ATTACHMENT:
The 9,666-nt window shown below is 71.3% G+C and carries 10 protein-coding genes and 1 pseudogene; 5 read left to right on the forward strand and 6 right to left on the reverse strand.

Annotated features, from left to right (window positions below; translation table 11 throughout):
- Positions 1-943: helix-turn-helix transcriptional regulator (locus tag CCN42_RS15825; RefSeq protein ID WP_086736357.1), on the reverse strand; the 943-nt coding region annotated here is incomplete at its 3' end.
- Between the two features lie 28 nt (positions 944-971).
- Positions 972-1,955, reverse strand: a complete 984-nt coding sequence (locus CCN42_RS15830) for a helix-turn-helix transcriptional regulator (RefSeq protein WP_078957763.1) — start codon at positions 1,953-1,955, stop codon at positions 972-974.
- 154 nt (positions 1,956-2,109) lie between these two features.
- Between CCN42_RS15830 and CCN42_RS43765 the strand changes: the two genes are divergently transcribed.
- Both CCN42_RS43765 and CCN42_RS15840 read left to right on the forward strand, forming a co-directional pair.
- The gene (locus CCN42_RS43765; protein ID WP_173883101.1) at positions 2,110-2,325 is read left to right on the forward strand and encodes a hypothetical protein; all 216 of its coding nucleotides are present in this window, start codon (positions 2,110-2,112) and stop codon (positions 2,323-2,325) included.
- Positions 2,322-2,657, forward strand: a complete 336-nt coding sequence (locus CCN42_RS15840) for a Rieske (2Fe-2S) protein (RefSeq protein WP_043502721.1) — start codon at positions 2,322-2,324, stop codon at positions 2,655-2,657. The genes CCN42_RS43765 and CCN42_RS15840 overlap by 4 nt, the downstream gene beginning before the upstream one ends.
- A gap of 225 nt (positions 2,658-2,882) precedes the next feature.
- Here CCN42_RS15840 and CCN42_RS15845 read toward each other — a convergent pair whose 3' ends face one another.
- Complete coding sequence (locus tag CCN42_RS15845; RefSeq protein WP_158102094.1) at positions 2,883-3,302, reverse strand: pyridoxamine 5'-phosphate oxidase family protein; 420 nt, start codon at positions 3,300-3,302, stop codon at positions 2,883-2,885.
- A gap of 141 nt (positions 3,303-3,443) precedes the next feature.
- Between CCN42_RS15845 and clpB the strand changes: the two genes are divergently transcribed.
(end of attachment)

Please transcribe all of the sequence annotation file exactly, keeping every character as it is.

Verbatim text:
The 9,666-nt window shown below is 71.3% G+C and carries 10 protein-coding genes and 1 pseudogene; 5 read left to right on the forward strand and 6 right to left on the reverse strand.

Annotated features, from left to right (window positions below; translation table 11 throughout):
- Positions 1-943: helix-turn-helix transcriptional regulator (locus tag CCN42_RS15825; RefSeq protein ID WP_086736357.1), on the reverse strand; the 943-nt coding region annotated here is incomplete at its 3' end.
- Between the two features lie 28 nt (positions 944-971).
- Positions 972-1,955, reverse strand: a complete 984-nt coding sequence (locus CCN42_RS15830) for a helix-turn-helix transcriptional regulator (RefSeq protein WP_078957763.1) — start codon at positions 1,953-1,955, stop codon at positions 972-974.
- 154 nt (positions 1,956-2,109) lie between these two features.
- Between CCN42_RS15830 and CCN42_RS43765 the strand changes: the two genes are divergently transcribed.
- Both CCN42_RS43765 and CCN42_RS15840 read left to right on the forward strand, forming a co-directional pair.
- The gene (locus CCN42_RS43765; protein ID WP_173883101.1) at positions 2,110-2,325 is read left to right on the forward strand and encodes a hypothetical protein; all 216 of its coding nucleotides are present in this window, start codon (positions 2,110-2,112) and stop codon (positions 2,323-2,325) included.
- Positions 2,322-2,657, forward strand: a complete 336-nt coding sequence (locus CCN42_RS15840) for a Rieske (2Fe-2S) protein (RefSeq protein WP_043502721.1) — start codon at positions 2,322-2,324, stop codon at positions 2,655-2,657. The genes CCN42_RS43765 and CCN42_RS15840 overlap by 4 nt, the downstream gene beginning before the upstream one ends.
- A gap of 225 nt (positions 2,658-2,882) precedes the next feature.
- Here CCN42_RS15840 and CCN42_RS15845 read toward each other — a convergent pair whose 3' ends face one another.
- Complete coding sequence (locus tag CCN42_RS15845; RefSeq protein WP_158102094.1) at positions 2,883-3,302, reverse strand: pyridoxamine 5'-phosphate oxidase family protein; 420 nt, start codon at positions 3,300-3,302, stop codon at positions 2,883-2,885.
- A gap of 141 nt (positions 3,303-3,443) precedes the next feature.
- Between CCN42_RS15845 and clpB the strand changes: the two genes are divergently transcribed.